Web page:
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A man looks at fallen trees in his yard.A man looks at fallen trees in his yard.

Homeowner Dwight Cloud, who has served as a volunteer twice for MDS, is now on the receiving end.

Dwight Cloud is still, little by little, clearing debris from his yard, more than two weeks after Hurricane Michael struck his town of Marianna, Florida. Though his 100-year-old house somehow weathered the storm, he lost many large trees, some of which are precariously perched, making it unsafe for him and his wife to continue with their cleanup.

Today the debris-clearing pace will pick up immensely: a Mennonite Disaster Service Early Response Team (MDS-ERT) has arrived, with equipment and expertise, to help remove the largest toppled trees from Dwight’s yard.

A man holding a chainsaw and surveying his clean up work.

Florida unit chair Ervin Miller brought an ERT of four volunteers who joined him in clearing large trees and other debris.

Dwight is in a new emotional place: after volunteering twice on an MDS crew during the 1990s – both times in North Carolina after flooding – he now finds himself on the receiving end.

“I never thought I’d be the one needing the help,” he said, “but I can’t do it myself this time.”

A semi-retired construction contractor, Dwight now works alongside the MDS-ERT as the team uses chainsaws, a Bobcat, and their work glove-clad hands, making rapid progress cleaning up the yard.

A man holds up a tree limb that he is clearing from a yard.

Volunteer Scott Kauffman traveled from Sarasota, Florida, to help clear debris from the home of Dwight and Beth Cloud.

After this, Dwight said, he will go on to help others in a community, a place he loves. “I am just so sorry for everybody,” he said, glancing up the street at neighbors’ homes that fared worse than his own. He and his wife, Beth, evacuated during Hurricane Michael, returning a few days later when they had trouble accessing their neighborhood road because of wreckage blocking the roads. Now going on 17 days without power, the Clouds are nonetheless grateful for what they have.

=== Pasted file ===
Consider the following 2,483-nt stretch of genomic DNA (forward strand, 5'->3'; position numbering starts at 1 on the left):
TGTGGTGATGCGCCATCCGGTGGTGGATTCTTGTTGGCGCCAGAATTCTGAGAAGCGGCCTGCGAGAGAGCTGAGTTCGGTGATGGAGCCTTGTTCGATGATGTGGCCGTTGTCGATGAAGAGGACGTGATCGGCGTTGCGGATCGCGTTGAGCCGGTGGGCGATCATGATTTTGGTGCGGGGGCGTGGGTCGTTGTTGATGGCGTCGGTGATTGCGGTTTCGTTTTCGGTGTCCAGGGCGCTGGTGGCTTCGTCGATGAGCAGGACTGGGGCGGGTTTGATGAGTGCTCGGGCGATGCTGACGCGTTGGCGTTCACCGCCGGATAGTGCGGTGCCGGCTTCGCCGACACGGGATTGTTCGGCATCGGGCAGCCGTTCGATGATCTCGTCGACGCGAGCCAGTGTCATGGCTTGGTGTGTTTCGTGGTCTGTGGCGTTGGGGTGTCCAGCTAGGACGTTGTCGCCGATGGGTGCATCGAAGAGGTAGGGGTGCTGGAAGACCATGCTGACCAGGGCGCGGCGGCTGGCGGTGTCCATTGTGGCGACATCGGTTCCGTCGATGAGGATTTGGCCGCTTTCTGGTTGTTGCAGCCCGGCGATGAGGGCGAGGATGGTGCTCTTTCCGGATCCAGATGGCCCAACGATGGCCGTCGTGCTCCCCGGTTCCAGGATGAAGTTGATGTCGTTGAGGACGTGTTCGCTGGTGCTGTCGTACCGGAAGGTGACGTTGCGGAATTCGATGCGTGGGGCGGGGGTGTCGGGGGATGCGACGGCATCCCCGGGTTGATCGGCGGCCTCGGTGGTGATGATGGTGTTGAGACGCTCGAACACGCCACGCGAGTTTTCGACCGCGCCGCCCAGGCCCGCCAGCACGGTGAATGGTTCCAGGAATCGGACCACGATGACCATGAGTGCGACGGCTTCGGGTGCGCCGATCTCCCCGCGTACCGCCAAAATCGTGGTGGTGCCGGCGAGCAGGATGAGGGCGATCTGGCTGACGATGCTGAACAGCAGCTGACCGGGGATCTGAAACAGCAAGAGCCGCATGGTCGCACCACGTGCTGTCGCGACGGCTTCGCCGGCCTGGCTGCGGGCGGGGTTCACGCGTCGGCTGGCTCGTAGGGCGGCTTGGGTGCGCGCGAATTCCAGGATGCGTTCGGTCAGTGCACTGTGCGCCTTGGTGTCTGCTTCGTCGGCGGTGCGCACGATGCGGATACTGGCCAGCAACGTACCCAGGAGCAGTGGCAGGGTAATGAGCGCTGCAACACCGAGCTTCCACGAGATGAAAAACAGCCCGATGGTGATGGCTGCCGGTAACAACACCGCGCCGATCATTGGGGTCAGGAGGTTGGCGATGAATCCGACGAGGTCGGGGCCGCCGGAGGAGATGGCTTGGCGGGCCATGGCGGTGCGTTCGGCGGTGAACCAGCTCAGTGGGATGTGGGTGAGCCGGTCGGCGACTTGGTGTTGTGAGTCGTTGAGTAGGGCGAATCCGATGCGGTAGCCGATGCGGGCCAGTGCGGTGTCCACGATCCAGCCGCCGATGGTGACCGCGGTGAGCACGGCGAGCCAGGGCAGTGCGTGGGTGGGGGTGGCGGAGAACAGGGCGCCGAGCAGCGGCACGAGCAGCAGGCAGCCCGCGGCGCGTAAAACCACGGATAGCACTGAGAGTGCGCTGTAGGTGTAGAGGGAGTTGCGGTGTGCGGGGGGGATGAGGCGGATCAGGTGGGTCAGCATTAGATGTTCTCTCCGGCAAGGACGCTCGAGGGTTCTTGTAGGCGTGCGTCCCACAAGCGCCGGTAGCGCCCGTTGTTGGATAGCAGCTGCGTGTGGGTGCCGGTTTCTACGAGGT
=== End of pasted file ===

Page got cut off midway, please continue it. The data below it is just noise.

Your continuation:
“We are really blessed,” said Dwight. “A lot of people here are really hurting.”

Dwight’s wife, Beth, returns home from the Rivertown Community Church, where she has been helping to organize relief for hurricane survivors. She, too, feels blessed that Hurricane Michael spared her home.

“I’m a canner,” she said. “I’ve been putting up food for a long, long time. When we evacuated from the storm, and we watched how bad it was going to be, I thought, ‘Well, that’s all gone.’ ”

Somehow, despite trees falling all around, the house – and Beth’s jars – were unscathed. The Clouds are taking this as a sign that they need to help others.

For so many people – for the very fabric of the town of Marianna – nothing will ever be the same, Beth said. “I believe right now it comes down to neighbor helping neighbor,” she said. “Everyone I have talked to who stayed through the storm has been traumatized. They heard the trees cracking around them.”

At Rivertown Community Church, Beth watches teams from MDS, along with other faith-based and community-based organizations, fan out to help Hurricane Michael survivors. While the massive relief response gives her hope, she also acknowledges the sheer geographical spread of the damage, and also how the maps posted by the press don’t tell the whole story of people’s pain.

“I see people come to the church who have four kids in the car and no place to live, and they feel helpless and frustrated. Sometimes I ask: Can all this go away? Can we go back to pre-Michael?”

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